This is my book blog, where I review books I read as part of Cannonball Read 15, where members compete to be the first to reach 52. We also try to get people excited about books and reading, and make money for cancer charities. This year, I will be reading and reviewing in memory of my friend Jennie Baxla, who passed away in 2022. As with last year, I hope to at least review 52 books, but I'll be happy to find time to read at all. Wish me luck!
Monday, 6 April 2015
#CBR7 Book 35: "Daddy Long-Legs" by Jean Webster
Rating: 3.5 stars
Jerusha "Judy" Abbott is a Canadian orphan, who at 17 is still living in the orphanage, mainly because they are using her as free help. She is frequently told that she needs to keep her strong opinions and overactive imagination to herself, or nothing will come of her. She dreams of becoming a famous author and when a wealthy benefactor of the orphanage offers to send her to college on a scholarship, she is closer to achieving said dream. She doesn't know who he is, having only seen his shadow as he left the matron's office, but she knows that he is tall, and his shadow resembled a daddy long-legs. Hence, when she is told that she needs to write letters to her benefactor detailing her progress, she addresses each one to "Dear Daddy Long-Legs".
Having never had a family of her own, Judy (as she reinvents herself at college. Who can blame her for wanting to be rid of the name Jerusha?) starts imagining that Daddy Long-Legs all the relatives she's been missing. Going to college and receiving an education, Judy thrives. She loves learning, she loves improving her writing and making new friends. She never gets any replies to her letters, but the occasional gift (sometimes quite extravagant) proves that her anonymous rich benefactor reads her missives and doesn't want her to feel left out among the other girls at the college. Very occasionally, Judy will get written instructions through her benefactor's secretary, who among other things, helps find her places to spend her summers, while the other girls go home to their families.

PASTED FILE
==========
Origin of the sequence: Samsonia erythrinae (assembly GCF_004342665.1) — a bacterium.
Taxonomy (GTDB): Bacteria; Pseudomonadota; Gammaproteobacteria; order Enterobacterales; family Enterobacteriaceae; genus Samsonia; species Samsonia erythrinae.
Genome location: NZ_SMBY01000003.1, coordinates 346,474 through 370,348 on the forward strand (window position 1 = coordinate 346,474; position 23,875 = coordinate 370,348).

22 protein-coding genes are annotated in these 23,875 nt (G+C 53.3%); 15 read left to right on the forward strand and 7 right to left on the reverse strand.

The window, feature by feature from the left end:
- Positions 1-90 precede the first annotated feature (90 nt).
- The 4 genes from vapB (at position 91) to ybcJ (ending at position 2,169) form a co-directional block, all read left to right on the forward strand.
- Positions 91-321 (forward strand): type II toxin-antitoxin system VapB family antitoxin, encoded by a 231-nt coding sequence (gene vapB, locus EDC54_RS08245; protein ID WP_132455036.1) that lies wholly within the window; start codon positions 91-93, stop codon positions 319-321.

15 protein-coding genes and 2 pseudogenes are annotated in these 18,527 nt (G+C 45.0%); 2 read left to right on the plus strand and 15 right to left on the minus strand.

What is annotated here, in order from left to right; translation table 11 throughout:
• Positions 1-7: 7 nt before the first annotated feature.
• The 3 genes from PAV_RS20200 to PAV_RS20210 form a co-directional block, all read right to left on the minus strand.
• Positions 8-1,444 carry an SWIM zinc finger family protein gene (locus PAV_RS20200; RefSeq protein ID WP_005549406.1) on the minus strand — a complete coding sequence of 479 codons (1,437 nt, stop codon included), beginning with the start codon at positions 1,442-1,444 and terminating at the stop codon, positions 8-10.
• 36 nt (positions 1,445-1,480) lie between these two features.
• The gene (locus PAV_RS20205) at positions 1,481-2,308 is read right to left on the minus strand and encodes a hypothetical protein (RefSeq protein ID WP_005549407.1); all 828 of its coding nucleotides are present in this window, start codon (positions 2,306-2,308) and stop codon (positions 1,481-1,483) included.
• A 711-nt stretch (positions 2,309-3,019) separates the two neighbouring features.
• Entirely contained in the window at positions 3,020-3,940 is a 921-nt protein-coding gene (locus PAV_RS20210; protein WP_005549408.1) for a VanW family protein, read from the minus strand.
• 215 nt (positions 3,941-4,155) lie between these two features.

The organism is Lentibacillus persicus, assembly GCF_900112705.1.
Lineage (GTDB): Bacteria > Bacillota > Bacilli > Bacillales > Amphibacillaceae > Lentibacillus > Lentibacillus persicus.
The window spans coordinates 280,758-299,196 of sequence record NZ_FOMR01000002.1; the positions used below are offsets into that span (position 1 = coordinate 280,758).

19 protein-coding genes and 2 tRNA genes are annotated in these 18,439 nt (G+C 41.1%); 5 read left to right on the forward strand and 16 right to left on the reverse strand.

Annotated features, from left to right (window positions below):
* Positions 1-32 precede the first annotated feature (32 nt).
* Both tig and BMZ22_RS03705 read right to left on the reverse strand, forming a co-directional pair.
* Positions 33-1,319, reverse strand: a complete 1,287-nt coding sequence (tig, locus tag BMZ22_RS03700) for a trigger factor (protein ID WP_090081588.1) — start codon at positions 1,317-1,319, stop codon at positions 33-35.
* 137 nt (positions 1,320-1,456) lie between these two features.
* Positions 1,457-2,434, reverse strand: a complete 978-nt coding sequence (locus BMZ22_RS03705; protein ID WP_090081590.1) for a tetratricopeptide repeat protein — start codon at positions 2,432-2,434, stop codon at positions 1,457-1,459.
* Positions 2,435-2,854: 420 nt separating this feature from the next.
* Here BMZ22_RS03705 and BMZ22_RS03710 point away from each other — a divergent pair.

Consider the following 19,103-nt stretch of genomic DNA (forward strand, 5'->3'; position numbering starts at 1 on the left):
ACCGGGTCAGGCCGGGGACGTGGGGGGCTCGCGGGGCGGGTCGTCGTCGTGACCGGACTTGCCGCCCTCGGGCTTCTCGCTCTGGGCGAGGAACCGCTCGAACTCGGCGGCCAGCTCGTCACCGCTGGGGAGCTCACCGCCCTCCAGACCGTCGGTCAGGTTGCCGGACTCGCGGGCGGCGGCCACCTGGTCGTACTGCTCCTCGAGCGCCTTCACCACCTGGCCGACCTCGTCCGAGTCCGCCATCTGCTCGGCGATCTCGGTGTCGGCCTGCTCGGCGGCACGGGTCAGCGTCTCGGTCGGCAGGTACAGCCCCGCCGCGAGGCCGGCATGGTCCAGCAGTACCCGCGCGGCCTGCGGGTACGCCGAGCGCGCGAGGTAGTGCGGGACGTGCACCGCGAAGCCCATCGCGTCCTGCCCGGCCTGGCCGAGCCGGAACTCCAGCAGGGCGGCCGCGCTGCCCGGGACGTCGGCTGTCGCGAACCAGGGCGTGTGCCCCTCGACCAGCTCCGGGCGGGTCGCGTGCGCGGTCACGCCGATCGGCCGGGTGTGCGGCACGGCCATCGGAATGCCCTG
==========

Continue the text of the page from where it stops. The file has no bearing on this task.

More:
As she grows older and her education is coming to an end, Judy becomes more and more curious about the identity of "Daddy Long-Legs" and tries to use her prodigious imagination to figure out who he might be.
I picked up this book both because Dear Mr. Knightley, which I really liked, was inspired by it (which meant that I wasn't really surprised by any of the major story beats, as they are pretty much the same) and because Forever YoungAdult and the Book Smugglers, both review sites I trust and often agree with, rated it 5 stars and called it a must-read classic. Written in 1912, I'm sure this is a beloved book to many, but whether it's because I'd just read modern book with a very similar plot, or whether I just found some aspects of the book a bit disturbing, it just didn't entirely work for me.